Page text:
CONCLUSION: In analyses of data from 2 large prospective cohort studies from Sweden, we observed no evidence for associations between consumption of sweetened beverages and later risk of CD or UC.

  • 26. Khalili, Hamed
    et al.
    Hakansson, Niclas
    Chan, Simon S
    Ludvigsson, Jonas F
    Olen, Ola
    Chan, Andrew T
    Hart, Andrew R
    Wolk, Alicja
    Uppsala universitet, Medicinska och farmaceutiska vetenskapsområdet, Medicinska fakulteten, Institutionen för kirurgiska vetenskaper, Ortopedi.
    No Association Between Consumption of Sweetened Beverages and Risk of Later-Onset Crohn's Disease or Ulcerative Colitis.2019Inngår i: Clinical Gastroenterology and Hepatology, ISSN 1542-3565, E-ISSN 1542-7714, Vol. 17, nr 1, s. 123-129Artikkel i tidsskrift (Fagfellevurdert)
    Abstract [en]

    BACKGROUND & AIMS: Consumption of sweetened beverages has been associated with inflammation based on measurements of C-reactive protein and tumor necrosis factor, as well as immune-mediated disorders including rheumatoid arthritis. We investigated associations with Crohn's disease (CD) or ulcerative colitis (UC).

    METHODS: We conducted a prospective cohort study of 83,042 participants (age, 44-83 y) enrolled in the Cohort of Swedish Men or the Swedish Mammography Study. Dietary and lifestyle data were collected using a validated food frequency questionnaire at baseline in 1997. Diagnoses of CD and UC were ascertained from the Swedish Patient Register. We used Cox proportional hazards modeling to calculate hazard ratios and 95% CIs.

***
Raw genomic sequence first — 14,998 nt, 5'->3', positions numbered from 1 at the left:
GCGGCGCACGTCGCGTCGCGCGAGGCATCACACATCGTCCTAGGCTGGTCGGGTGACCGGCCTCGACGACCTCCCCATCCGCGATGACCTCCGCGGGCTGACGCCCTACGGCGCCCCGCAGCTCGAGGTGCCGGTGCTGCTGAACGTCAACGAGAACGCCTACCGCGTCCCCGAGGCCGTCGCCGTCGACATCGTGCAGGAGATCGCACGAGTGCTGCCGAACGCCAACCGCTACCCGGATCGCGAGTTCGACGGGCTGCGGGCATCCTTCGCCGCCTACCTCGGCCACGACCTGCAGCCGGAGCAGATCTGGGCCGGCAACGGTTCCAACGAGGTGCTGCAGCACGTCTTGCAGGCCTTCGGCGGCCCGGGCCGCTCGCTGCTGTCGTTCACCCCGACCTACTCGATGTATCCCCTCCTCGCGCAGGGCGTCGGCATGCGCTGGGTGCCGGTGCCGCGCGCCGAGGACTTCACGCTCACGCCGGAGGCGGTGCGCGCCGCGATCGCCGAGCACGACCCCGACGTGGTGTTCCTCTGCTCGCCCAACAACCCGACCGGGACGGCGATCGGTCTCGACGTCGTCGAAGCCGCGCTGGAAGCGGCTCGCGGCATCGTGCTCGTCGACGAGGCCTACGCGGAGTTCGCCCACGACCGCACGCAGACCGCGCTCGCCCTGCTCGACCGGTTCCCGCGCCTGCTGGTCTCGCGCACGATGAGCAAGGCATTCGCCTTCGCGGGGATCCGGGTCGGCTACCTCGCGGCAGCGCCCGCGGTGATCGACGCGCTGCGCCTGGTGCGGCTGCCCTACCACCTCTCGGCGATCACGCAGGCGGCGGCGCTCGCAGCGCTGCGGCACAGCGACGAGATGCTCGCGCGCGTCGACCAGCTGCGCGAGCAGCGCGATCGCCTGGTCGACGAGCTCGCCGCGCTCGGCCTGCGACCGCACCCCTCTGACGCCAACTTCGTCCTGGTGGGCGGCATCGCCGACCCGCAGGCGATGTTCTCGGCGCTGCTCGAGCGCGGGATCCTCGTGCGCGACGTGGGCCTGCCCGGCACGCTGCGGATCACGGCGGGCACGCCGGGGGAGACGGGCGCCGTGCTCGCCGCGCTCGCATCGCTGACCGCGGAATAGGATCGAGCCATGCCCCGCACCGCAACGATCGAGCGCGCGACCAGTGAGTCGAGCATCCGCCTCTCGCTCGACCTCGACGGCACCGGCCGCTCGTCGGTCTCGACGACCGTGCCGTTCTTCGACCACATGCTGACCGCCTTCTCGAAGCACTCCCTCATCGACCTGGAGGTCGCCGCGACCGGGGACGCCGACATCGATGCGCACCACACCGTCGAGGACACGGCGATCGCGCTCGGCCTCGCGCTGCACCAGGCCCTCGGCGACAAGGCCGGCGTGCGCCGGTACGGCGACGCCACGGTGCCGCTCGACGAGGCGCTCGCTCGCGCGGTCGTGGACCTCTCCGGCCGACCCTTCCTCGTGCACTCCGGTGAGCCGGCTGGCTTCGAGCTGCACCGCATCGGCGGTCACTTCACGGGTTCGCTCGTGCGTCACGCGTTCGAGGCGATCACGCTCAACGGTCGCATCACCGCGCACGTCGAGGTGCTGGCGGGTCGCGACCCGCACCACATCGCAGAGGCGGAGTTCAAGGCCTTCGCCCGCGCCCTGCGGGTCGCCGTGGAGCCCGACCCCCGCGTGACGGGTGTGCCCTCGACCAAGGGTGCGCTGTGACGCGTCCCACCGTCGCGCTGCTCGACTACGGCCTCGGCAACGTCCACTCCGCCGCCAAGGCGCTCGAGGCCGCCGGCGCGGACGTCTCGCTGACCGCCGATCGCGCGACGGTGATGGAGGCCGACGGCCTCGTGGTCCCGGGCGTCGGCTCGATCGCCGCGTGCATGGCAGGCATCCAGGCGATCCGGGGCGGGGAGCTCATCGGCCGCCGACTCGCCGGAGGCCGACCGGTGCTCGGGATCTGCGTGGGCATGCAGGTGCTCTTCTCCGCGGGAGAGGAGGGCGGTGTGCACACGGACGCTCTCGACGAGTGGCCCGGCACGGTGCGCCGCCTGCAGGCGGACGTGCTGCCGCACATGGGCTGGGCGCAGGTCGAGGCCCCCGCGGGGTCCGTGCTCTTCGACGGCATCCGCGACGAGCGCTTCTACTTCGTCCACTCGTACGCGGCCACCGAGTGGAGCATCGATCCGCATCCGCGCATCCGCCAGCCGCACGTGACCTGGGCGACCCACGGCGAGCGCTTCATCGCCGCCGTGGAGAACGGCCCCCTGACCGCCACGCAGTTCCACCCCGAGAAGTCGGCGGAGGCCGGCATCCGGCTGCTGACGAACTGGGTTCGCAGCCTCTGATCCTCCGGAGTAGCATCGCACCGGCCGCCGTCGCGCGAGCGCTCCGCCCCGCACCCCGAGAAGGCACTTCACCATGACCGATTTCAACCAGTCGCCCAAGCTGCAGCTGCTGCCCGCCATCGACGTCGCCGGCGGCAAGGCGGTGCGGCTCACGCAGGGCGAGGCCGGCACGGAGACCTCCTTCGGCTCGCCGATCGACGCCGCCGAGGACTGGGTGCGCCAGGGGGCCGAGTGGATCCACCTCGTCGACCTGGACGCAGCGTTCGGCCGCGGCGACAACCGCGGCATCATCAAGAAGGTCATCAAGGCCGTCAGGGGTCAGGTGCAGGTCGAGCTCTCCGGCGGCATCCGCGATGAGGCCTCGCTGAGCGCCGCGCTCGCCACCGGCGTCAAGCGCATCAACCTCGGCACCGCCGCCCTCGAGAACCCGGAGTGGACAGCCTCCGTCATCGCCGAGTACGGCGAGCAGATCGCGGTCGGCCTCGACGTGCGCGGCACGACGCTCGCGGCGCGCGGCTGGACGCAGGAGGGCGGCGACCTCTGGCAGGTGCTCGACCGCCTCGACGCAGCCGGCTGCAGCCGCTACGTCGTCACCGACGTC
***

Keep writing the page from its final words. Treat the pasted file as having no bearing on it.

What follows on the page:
RESULTS: Through December of 2014, we confirmed 143 incident cases of CD (incidence rate, 11 cases/100,000 person-years) and 349 incident cases of UC (incidence rate, 28 cases/100,000 person-years) over 1,264,345 person-years of follow-up evaluation. Consumption of sweetened beverages was not associated with increased risk of CD (Ptrend = .34) or UC (Ptrend = .40). Compared with participants who reported no consumption of sweetened beverages, the multivariable-adjusted hazard ratios for 1 or more servings per day were 1.02 for CD (95% CI, 0.60-1.73) and 1.14 for UC (95% CI, 0.83-1.57). The association between consumption of sugar-sweetened beverages and risk of CD or UC were not modified by age, sex (cohort), body mass index, or smoking (all Pinteraction ≥ .12).

    CONCLUSIONS: In analyses of data from 2 large prospective cohort studies from Sweden, we observed no evidence for associations between consumption of sweetened beverages and later risk of CD or UC.

  • 27.
    Khalili, Hamed
    et al.
    Harvard Med Sch, Gastroenterol Unit, Clin & Translat Epidemiol Unit, Massachusetts Gen Hosp, Boston, MA 02115 USA;Karolinska Inst, Clin Epidemiol Unit, Dept Med Solna, Inst Environm Med, Stockholm, Sweden.
    Wolk, Alicja
    Uppsala universitet, Medicinska och farmaceutiska vetenskapsområdet, Medicinska fakulteten, Institutionen för kirurgiska vetenskaper, Ortopedi. Karolinska Inst, Dept Med Epidemiol & Biostat, Inst Environm Med, Stockholm, Sweden.
    Reply to: The Association Between Consumption of Sweetened Beverages and the Risk of Inflammatory Bowel Disease2018Inngår i: Clinical Gastroenterology and Hepatology, ISSN 1542-3565, E-ISSN 1542-7714, Vol. 16, nr 10, s. 1682-1682Artikkel i tidsskrift (Annet vitenskapelig)
  • 28. Lalouni, Maria
    et al.
    Ljótsson, Brjánn
    Bonnert, Marianne
    Ssegonja, Richard